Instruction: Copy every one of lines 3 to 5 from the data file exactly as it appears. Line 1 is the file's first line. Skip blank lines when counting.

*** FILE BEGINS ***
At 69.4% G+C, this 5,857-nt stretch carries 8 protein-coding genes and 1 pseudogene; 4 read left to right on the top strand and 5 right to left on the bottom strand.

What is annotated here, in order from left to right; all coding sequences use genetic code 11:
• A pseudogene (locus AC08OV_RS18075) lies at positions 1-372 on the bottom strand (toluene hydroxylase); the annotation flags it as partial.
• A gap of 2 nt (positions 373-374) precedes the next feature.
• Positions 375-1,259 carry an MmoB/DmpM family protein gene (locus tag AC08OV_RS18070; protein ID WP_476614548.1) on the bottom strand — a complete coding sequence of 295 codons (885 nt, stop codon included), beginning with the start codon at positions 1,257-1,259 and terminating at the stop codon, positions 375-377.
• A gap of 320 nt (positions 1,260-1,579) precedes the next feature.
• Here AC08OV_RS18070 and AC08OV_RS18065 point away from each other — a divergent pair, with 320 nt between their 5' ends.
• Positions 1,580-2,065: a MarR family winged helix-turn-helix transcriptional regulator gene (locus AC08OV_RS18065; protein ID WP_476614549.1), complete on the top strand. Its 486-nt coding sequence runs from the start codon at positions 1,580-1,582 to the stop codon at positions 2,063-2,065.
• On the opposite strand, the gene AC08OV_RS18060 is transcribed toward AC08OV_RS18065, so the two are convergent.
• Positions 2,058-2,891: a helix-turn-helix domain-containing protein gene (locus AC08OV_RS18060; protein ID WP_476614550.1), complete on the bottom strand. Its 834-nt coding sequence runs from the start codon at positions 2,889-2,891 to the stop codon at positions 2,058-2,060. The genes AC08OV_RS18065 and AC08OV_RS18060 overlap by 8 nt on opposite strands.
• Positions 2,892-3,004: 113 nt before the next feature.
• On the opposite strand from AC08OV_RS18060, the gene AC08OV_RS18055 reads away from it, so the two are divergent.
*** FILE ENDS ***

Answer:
• A pseudogene (locus AC08OV_RS18075) lies at positions 1-372 on the bottom strand (toluene hydroxylase); the annotation flags it as partial.
• A gap of 2 nt (positions 373-374) precedes the next feature.
• Positions 375-1,259 carry an MmoB/DmpM family protein gene (locus tag AC08OV_RS18070; protein ID WP_476614548.1) on the bottom strand — a complete coding sequence of 295 codons (885 nt, stop codon included), beginning with the start codon at positions 1,257-1,259 and terminating at the stop codon, positions 375-377.